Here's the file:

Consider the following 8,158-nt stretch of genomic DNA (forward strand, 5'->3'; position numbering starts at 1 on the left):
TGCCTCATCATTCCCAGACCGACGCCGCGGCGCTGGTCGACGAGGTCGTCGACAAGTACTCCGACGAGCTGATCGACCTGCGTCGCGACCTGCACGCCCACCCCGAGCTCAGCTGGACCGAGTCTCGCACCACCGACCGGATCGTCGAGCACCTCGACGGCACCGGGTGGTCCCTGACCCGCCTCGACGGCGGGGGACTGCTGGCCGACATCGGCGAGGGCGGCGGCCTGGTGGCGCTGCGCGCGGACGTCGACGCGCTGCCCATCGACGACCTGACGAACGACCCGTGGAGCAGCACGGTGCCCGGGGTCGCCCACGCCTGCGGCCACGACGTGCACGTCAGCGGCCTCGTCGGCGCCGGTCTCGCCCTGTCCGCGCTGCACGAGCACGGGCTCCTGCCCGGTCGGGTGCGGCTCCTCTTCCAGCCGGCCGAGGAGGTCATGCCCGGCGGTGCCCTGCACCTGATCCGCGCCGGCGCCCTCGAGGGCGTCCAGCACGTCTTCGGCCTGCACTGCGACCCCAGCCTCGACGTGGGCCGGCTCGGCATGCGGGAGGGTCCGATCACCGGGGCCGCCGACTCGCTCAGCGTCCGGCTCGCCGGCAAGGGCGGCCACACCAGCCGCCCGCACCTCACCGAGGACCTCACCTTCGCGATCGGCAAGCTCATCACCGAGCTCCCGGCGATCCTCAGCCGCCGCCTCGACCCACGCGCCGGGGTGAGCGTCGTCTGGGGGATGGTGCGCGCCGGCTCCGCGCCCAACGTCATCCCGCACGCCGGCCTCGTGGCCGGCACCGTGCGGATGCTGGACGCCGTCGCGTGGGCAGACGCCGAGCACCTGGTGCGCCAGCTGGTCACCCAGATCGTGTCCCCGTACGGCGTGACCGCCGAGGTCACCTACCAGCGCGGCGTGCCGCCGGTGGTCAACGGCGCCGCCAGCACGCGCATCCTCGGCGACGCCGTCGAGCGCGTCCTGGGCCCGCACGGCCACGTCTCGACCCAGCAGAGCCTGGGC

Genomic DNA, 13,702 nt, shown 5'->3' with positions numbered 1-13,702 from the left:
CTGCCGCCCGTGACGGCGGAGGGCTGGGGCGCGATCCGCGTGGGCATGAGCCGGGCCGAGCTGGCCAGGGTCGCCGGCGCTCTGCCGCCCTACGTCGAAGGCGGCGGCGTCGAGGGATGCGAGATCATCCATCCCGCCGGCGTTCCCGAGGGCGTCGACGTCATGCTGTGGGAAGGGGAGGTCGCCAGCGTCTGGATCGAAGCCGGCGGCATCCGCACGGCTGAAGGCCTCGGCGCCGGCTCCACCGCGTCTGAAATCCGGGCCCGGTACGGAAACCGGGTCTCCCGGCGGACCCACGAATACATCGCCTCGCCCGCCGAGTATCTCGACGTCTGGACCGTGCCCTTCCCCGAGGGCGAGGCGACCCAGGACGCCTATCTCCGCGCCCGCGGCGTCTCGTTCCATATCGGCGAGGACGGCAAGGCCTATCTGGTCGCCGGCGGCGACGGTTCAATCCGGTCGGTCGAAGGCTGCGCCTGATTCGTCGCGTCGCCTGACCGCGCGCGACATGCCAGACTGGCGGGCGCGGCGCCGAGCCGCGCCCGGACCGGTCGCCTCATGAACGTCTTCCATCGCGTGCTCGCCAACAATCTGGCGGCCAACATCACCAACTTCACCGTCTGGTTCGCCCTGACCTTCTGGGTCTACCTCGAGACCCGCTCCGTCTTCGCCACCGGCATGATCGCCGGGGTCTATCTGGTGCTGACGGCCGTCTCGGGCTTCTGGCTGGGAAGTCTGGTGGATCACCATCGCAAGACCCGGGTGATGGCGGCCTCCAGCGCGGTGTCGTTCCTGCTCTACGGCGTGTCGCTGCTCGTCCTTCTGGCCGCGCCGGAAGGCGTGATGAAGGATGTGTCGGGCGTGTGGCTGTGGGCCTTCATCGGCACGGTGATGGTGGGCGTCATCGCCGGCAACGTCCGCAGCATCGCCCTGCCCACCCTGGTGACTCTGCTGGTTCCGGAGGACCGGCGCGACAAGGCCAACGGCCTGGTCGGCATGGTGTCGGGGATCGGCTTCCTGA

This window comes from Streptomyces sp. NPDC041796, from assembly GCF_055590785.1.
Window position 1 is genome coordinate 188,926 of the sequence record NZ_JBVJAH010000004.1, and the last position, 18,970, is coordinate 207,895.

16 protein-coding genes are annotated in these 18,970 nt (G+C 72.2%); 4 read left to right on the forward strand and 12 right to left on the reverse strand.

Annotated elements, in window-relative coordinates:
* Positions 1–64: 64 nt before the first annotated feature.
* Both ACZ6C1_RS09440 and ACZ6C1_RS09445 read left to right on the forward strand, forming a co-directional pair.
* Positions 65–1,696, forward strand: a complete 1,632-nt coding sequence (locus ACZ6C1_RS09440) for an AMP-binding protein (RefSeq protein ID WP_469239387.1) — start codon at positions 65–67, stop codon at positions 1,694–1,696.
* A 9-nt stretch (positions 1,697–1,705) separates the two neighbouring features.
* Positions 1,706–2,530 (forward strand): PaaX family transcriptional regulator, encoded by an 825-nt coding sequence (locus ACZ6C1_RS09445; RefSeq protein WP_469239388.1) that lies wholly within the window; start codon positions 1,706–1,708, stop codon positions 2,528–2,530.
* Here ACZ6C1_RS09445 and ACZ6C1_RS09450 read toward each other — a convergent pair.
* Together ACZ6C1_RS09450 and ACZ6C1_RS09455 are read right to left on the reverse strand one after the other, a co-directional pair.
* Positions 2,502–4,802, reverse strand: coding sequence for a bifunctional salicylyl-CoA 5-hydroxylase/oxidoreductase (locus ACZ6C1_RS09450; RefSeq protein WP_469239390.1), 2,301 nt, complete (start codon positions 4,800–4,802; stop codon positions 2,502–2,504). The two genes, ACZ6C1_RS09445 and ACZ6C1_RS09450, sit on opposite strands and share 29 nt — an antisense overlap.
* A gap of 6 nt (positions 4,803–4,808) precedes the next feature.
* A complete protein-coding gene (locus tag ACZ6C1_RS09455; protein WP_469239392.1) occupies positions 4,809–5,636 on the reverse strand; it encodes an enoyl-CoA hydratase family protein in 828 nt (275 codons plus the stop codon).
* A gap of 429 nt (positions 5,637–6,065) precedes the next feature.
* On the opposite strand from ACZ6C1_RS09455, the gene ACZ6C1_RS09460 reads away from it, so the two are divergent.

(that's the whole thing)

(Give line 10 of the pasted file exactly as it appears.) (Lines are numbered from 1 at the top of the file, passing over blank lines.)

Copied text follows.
* Both ACZ6C1_RS09440 and ACZ6C1_RS09445 read left to right on the forward strand, forming a co-directional pair.